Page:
## Dancing Spaghetti

Wiggling and jiggling noodles that teach valuable lessons about density.

Who taught these noodles to dance, anyway? Go on – gather up some pasta noodles, turn up the music, and get ready for an old-fashioned pasta party. Just when you thought you were done at the dinner table… here is some kitchen science that will have you learning about volume and density in a brand new, hands-on way!

### Materials

• Clear drinking glasses
• Pasta noodles
• Water
• Vinegar
• Baking soda
• Food coloring
• Various small objects

# Experiment

1. Measure 2 cups of water and pour the water into a clear drinking glass.
2. Measure 2 cups of vinegar and add it into the clear drinking glass with the water.
3. Add 3-6 drops of food coloring to the water and vinegar mixture.
4. Add some pasta noodles to the glass. How much pasta? It's up to you!
5. Drop 1 tablespoon of baking soda into the glass. Be ready… adding the baking soda into the mixture might get a little messy!
6. Watch closely and check out all of those dancing noodles!
7. Are your noodles done dancing? Add more baking soda to the glass and start the dance party all over again.

### Take It Further!

• Try using soda to create your noodle “dancers.”
• Test different kind of “dancers” like noodles, lentils, raisins, even corn!

# How Does It Work?

You can guess why this is an extremely popular activity among elementary teachers. We recommend that you play some dance music and encourage the kids to join in with the noodles while you learn about the science behind the “dancing.”

The noodles will bob up and down for several minutes. This noodle “dance” is captivating to watch. Since the surface of the noodles is rough, tiny bubbles of carbon dioxide gas are attracted to it. These bubbles increase the volume of the noodle substantially, but contribute very little to its mass. As a result, the overall density of the noodle is lowered, causing it to be carried upward by the more dense fluid surrounding it.

Archimedes’ Principle states that the buoyant force exerted on a fluid is equal to the weight of fluid displaced. Since the noodles now have a greater volume, they displace more water, causing the fluid to exert a greater buoyant force. The buoyant force of the surrounding fluid is what pushes the noodles to the top.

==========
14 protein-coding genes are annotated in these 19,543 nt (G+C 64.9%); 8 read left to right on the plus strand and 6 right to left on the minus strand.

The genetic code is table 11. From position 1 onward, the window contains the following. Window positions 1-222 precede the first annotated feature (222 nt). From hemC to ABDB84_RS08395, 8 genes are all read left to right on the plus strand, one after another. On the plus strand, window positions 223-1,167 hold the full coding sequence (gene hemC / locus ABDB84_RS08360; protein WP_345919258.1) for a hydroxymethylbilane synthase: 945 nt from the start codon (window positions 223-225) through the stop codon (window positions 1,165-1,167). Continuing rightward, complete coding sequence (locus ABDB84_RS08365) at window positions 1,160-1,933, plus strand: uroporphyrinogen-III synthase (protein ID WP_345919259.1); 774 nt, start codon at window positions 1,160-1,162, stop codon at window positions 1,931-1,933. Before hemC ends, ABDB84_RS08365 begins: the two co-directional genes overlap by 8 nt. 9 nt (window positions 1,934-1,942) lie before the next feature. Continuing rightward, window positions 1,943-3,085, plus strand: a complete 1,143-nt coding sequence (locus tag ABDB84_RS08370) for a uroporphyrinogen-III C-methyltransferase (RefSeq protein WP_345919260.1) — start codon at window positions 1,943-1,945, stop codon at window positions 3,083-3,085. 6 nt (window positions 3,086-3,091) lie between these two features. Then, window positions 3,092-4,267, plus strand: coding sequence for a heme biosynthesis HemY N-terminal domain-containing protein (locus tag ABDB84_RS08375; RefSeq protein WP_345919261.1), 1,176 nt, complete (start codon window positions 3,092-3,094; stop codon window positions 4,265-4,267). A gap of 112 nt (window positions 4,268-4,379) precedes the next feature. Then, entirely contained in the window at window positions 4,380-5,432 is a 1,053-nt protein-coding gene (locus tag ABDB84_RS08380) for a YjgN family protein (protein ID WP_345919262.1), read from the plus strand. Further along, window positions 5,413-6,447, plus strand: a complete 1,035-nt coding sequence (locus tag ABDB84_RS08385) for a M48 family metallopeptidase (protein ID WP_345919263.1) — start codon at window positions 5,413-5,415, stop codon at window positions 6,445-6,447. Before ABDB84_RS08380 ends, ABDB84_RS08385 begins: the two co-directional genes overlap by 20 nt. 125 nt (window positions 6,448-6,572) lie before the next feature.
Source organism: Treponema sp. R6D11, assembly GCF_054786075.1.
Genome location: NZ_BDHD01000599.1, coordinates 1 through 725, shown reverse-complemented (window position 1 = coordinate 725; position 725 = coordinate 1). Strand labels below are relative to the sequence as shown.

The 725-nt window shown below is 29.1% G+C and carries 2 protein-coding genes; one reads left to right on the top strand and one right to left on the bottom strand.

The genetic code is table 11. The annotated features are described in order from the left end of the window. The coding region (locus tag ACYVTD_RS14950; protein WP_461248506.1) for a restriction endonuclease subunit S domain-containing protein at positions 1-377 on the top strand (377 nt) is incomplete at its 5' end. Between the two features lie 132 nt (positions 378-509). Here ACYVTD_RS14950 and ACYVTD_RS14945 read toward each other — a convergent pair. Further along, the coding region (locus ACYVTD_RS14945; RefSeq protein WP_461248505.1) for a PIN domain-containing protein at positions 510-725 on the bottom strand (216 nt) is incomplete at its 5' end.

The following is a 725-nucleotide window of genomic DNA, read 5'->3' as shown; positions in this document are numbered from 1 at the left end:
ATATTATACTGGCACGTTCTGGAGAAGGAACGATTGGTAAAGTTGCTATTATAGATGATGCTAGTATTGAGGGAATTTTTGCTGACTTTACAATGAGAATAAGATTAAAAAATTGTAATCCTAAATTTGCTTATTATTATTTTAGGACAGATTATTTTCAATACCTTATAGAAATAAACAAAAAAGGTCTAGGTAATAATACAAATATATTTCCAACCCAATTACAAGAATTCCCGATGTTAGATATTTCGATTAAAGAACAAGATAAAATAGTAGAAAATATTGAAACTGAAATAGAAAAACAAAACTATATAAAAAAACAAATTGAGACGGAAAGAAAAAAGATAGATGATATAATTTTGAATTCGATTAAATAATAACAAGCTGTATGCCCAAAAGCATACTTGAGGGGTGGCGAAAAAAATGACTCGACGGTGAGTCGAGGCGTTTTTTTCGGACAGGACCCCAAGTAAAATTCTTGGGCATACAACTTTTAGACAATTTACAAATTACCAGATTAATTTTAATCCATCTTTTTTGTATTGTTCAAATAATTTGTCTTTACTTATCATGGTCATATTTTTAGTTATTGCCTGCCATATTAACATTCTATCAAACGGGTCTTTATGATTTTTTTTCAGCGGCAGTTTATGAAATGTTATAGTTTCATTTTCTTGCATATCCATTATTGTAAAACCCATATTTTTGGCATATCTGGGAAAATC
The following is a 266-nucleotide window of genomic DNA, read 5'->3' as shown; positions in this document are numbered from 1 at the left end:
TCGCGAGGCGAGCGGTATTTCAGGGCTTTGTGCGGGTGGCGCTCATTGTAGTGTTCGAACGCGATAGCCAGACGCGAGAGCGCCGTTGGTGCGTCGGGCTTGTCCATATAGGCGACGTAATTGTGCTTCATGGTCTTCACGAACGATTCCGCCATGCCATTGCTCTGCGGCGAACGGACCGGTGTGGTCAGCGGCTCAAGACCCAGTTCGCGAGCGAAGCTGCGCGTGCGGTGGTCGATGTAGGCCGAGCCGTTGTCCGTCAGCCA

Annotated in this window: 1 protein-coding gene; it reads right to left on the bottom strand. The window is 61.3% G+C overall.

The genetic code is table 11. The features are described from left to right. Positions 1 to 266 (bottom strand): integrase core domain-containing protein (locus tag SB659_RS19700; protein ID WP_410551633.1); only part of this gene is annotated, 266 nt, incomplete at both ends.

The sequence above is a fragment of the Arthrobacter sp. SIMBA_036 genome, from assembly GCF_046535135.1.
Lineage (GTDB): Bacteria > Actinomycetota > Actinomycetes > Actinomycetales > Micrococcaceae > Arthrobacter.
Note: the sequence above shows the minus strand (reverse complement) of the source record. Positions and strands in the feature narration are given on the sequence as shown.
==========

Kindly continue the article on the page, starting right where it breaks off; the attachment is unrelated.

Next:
Once the noodles reach the top, the bubbles pop upon exposure to the air. This makes the noodles more dense, causing them to sink. As more bubbles adhere to the noodles, the density of the noodles decreases and they rise to the surface again. This experiment very clearly shows that an increase in volume (as long as the mass increase is negligible) will lead to a decrease in density. The bubbles that attach themselves to the noodles are like little life jackets that make the noodles more buoyant by increasing their volume.

If you put the noodles directly in the bottle and replace the cap, eventually the noodles will stop dancing. This is because carbon dioxide gas is prevented from leaving the bottle. As a result, pressure builds up in the space above the fluid. This pressure is transmitted throughout the fluid, and the bubbles cannot grow as large. The volume of the noodles cannot increase enough to lower their density to the point where they will rise. When the cap of the bottle is removed, the bubbles grow larger, and the noodles resume the cycle of their “dance.”

***WARNING: For your safety, and for the safety of those around you, do not attempt to cap a bottle while performing this experiment***

The same scientific principles are at work when a child uses a set of inflated “floaties” or an inner tube at the pool. The volume of the floaties increases the child’s volume considerably. The mass of the floaties, however, is very small. The overall effect is to lower the density of the child wearing the floaties to less than that of the pool water, so that the child can float. Deflating the floaties (don’t try this with someone who can’t swim!) would reverse the process and cause the person to sink.